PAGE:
James Rubin says their “dedication to personal attention, being artist-friendly, and sheer excellence in everything they do has been nothing short of exceptional,” while Xenia Grigat of Danish promoter Smash!Bang!Pow! adds that there’s a “special DNA that defines Fullsteam, and it seems like a workplace that is inclusive and sees the full potential in the team. That’s inspiring, and attracts talented staff and artists.”

For Paulina Ahokas, one of the many who’ve worked with Kyyrö since the very beginning, there are three main reasons behind Fullsteam’s continued rise. “Every single person in the company has the same attitude, the need and desire to excel. Every person is willing to work harder than anyone else. And every single person in the company knows how to party! I have no idea if this is the recruitment strategy, but I know it has worked.”

“And every single person in the company knows how to party!”

And the view internally, from new partner FKP Scorpio, is just as effusive. CEO Stephan Thanscheidt credits their “friendship, loyalty, creativity, attitude, professionality, and a great taste in arts and music,” qualities he says you feel at every single Fullsteam show or event. “Their team, in combination with their family values, is hard to beat. They have an extraordinary spirit; creative and professional entrepreneurship; a great social and political attitude; and good relations with loads of talented artists.”

Certainly, their legacy seems assured. They’ve brought a lot of live music to Finland that the country might not have been able to enjoy otherwise, from the likes of Disco Ensemble, early emo bands, many Nordic artists, and numerous international superstars. They have blazed a trail for diversity and inclusivity and redefined what a group of music companies – both working together and in separate fields – can achieve on behalf of their artists.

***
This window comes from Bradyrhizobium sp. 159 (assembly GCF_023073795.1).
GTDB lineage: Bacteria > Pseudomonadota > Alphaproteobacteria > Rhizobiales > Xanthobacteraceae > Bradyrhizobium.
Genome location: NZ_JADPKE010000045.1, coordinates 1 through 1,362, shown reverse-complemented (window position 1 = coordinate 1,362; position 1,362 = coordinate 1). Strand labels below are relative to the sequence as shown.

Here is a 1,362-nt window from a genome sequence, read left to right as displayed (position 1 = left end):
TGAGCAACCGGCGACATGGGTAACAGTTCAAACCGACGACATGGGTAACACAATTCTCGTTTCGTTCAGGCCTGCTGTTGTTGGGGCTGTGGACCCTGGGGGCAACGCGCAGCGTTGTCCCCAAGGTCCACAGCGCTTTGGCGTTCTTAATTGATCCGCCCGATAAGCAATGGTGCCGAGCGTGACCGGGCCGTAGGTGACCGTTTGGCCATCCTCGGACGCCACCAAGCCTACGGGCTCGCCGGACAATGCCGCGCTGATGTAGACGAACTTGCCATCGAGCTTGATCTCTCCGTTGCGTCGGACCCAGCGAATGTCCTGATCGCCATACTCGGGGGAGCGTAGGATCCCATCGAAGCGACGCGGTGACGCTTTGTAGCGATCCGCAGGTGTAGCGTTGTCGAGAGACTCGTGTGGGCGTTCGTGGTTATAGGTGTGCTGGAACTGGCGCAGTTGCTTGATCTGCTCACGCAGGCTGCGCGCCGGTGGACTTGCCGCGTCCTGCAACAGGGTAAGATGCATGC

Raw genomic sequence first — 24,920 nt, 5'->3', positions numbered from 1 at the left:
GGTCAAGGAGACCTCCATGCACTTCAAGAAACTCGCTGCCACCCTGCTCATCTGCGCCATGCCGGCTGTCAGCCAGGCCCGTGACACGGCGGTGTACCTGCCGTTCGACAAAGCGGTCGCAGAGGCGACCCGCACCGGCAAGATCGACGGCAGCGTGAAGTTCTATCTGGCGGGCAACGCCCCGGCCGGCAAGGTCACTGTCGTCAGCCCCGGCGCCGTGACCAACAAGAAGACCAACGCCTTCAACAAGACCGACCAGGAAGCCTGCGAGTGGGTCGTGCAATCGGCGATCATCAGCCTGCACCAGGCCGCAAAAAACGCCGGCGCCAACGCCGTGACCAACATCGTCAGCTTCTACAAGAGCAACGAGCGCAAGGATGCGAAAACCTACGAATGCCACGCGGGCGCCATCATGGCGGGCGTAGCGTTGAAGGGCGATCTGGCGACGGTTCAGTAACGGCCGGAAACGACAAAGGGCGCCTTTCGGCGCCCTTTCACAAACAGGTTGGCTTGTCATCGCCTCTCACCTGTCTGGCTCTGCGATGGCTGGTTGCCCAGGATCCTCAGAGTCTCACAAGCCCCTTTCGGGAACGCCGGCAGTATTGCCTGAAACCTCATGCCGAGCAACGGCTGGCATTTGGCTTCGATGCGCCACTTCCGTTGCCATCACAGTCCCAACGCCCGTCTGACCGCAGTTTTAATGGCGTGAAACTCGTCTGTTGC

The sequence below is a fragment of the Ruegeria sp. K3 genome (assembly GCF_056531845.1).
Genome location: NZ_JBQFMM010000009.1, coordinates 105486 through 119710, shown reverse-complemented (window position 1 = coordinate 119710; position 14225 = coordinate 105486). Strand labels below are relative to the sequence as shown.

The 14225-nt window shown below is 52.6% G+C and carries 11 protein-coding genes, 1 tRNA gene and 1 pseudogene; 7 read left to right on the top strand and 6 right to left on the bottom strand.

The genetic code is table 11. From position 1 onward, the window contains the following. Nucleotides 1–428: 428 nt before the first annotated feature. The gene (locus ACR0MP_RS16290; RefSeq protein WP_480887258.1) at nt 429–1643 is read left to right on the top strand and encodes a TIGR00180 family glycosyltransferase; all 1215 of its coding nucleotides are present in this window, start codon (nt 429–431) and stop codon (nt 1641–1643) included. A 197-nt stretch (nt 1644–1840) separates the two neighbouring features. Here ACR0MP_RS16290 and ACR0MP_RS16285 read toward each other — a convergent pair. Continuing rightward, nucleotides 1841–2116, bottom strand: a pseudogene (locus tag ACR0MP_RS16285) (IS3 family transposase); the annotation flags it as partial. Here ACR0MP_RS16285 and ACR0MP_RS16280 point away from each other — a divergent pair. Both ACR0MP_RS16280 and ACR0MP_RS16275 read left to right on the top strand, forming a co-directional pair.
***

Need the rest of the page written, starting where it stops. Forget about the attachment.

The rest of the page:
Ultimately, that might be the single biggest factor behind Fullsteam’s success – it really is all about the music and the people who make it happen. One anecdote in particular, from Julia Gudzent, encapsulates this attitude perfectly. “I went to the Finnish music awards show once, and Fullsteam won all the prizes. Rauha took her whole team up on stage because she knew that it was not only her prize, but the whole team that won it. That impressed me so much because I’d never seen this kind of leadership before. I’ve not met a lot of people in the industry who do their job with so much modesty, kindness, and team spirit.”

What then of the future? What focus, hopes, and dreams does Kyyrö have for Fullsteam for the years ahead? “I really would like us to be the best place to work at and best partner for the people we work with,” she says. “If we succeed in that we will always be successful. We have truly amazing people working for Fullsteam and close to us, and I truly hope they will stick around, keep up with the shit in the business and shape the company and the music industry to become a better and more inclusive place for everyone.”

So we’ll be back here in another 20 years, with Fullsteam continuing to go from strength to strength? “I am sure we’ll continue to have many victories, but there are also challenging times ahead of us. I think that at the end of the day, a business like ours is just a bunch of people working together, and I hope there is room for life to happen and for people to grow and pursue their dreams at Fullsteam.”


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IQ 110 out now: ILMC, Phil Bowdery, Fullsteam & more

IQ 110, the latest issue of the international live music industry’s favourite magazine, is available to read online and in print now.